Fifth, this is not the first time that Lieberman has become a cabinet minister in Israel. In fact he served as the minister of national infrastructure (2001-02), minister of transportation (2003-04), and then more recently as the minister for strategic affairs (2006-08).
Sixth, Lieberman is not the first or only outspoken proponent of expulsion of the Palestinians to serve in the government. In fact, Rehavam Ze’evi of the racist Moledet party was a minister without portfolio (1991-92), and then again as a minister of tourism (2001) in the Sharon government until he was assassinated by Palestinians, only to be replaced by Benjamin Elon of the same party and with the same views. Ze’evi was more principled in this issue than Lieberman. Notable in this context is that the Israeli legislator enacted a law to commemorate Ze’evi’s “legacy” after his assassination.
Other fascist politicians have also served in the Israeli government in recent years. Effie Eitam of the National Religious Party (HaMafdal), for instance, is another proponent of expulsion who famously called the Palestinian citizens of Israel a “ticking bomb” and a “cancer.” That did not prevent the former general from being appointed as a minister of housing (2003-04) and minister of national infrastructure (2002).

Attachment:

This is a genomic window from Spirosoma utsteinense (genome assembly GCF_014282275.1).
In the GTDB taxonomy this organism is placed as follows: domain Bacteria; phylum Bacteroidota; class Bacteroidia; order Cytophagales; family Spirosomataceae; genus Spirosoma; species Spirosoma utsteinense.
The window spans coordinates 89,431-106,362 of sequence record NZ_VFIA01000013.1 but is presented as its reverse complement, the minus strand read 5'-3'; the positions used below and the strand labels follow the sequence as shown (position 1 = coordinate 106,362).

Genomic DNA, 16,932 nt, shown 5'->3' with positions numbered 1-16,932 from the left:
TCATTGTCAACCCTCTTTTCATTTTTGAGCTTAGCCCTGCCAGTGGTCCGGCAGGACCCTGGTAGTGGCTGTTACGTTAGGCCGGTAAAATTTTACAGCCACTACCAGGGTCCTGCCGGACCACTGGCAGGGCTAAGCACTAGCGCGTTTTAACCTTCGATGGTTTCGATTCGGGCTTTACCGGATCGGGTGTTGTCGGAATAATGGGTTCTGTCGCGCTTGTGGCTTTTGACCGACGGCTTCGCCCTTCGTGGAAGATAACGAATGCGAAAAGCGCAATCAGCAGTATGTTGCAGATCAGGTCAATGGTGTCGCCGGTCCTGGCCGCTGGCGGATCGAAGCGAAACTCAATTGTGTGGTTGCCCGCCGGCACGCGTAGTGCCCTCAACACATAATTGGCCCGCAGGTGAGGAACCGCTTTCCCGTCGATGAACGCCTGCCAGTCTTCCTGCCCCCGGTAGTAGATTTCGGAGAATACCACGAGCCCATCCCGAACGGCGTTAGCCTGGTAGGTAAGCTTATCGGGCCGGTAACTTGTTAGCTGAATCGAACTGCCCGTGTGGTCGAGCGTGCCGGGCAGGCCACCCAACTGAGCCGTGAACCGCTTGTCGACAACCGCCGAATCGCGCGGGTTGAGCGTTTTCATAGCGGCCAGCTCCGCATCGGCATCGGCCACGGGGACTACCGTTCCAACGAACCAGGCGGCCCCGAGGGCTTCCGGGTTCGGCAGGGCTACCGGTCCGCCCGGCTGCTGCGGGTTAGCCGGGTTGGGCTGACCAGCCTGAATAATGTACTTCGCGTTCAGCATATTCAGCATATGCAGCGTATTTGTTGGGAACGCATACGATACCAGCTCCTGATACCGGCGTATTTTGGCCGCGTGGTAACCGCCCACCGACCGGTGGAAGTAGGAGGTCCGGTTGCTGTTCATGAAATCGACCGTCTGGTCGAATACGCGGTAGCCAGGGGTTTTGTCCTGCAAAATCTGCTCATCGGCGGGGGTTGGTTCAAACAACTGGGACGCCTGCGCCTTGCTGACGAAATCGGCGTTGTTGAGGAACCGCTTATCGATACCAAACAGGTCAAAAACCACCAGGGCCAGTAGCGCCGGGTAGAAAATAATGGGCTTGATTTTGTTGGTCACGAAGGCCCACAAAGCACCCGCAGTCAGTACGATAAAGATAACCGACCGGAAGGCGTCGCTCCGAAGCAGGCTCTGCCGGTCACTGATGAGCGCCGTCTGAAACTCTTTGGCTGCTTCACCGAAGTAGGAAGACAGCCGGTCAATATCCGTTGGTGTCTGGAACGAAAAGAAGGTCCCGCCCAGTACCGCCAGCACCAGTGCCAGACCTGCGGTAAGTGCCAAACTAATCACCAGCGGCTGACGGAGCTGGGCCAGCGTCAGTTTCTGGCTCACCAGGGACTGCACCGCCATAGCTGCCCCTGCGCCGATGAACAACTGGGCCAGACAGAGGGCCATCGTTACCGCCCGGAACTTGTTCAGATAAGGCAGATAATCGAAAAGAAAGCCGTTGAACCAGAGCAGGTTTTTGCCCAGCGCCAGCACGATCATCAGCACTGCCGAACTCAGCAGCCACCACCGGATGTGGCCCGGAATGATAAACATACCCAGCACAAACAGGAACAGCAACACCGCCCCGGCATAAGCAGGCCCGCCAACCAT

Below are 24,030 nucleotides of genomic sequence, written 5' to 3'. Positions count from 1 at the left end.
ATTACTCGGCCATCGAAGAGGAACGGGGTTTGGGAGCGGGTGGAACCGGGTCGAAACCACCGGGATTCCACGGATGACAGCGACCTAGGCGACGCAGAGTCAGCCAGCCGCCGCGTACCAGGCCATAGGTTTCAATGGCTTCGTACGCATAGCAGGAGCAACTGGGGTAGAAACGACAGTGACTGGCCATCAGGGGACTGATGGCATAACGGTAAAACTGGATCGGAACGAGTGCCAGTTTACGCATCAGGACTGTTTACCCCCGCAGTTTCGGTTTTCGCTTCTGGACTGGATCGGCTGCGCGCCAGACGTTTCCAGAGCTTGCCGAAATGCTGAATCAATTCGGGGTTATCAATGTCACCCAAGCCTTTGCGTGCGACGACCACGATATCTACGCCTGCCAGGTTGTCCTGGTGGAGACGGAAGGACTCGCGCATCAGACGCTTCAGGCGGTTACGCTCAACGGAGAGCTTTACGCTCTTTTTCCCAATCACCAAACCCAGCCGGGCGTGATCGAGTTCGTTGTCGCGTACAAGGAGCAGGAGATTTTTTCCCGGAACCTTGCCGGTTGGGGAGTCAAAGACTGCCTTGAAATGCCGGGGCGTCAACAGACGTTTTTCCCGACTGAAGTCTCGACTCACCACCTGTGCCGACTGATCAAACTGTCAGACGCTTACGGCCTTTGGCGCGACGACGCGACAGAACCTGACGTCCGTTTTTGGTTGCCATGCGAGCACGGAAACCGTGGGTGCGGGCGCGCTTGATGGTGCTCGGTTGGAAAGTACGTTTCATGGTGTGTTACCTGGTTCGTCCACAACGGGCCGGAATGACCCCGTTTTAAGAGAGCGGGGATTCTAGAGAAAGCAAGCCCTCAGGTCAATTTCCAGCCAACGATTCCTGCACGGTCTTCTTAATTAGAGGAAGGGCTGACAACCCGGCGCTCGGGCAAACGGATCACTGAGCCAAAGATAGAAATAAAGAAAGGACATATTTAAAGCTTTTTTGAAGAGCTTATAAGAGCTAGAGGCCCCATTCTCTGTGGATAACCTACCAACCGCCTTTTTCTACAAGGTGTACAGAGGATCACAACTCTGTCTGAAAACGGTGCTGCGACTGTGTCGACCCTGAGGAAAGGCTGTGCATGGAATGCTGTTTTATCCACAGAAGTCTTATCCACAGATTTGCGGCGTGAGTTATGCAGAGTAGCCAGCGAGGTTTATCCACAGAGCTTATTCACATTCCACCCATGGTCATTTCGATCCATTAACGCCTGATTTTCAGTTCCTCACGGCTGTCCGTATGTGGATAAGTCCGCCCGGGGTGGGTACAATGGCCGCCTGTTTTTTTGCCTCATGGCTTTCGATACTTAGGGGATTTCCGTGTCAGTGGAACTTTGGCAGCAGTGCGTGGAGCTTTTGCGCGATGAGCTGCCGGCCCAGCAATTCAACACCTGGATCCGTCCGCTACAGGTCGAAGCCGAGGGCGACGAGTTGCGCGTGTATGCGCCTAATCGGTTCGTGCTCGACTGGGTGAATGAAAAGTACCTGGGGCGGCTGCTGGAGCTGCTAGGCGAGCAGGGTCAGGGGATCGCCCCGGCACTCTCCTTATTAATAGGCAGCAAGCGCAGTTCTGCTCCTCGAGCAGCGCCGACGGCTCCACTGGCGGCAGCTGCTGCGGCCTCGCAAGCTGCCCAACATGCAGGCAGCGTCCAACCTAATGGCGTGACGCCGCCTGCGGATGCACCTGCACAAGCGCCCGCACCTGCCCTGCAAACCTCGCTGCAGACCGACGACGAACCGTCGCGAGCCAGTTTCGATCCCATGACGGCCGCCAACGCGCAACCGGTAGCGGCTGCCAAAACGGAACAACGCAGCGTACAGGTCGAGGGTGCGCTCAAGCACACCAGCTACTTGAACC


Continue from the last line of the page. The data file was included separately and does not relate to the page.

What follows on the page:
In Theodor Herzl’s novel Altneuland, published in 1902, Rabbi Dr. Geyer ran in the elections on the platform of disenfranchising the Arab citizens. The mainstream Zionists, on the one hand, and the good Arab who welcomed the Zionists, on the other hand, rejected Geyer as a troublemaker and Geyer was defeated in the elections in the novel. Lieberman currently plays the role of Rabbi Geyer with the difference that he actually won in the elections and he is a kingmaker. This state of affairs seems to have misled many of the commentators who are focused on the danger that the emergence of Lieberman poses. That would be tantamount to focusing on Rabbi Geyer and forgetting Herzl and the Zionist project itself which entailed not only the displacement of the Palestinian people but also the unequal status for those who remained as citizens inside Israel.
The movement to the right wing within Zionism cannot be reduced to Lieberman, and what is troubling about Zionism cannot be reduced to its right-wing side only.
Nimer Sultany is a Palestinian citizen of Israel and currently a doctoral candidate at Harvard Law School. He has worked as a human rights lawyer in the Association for Civil Rights in Israel and as the head of the political monitoring project at Mada al-Carmel (the Arab center for applied social research).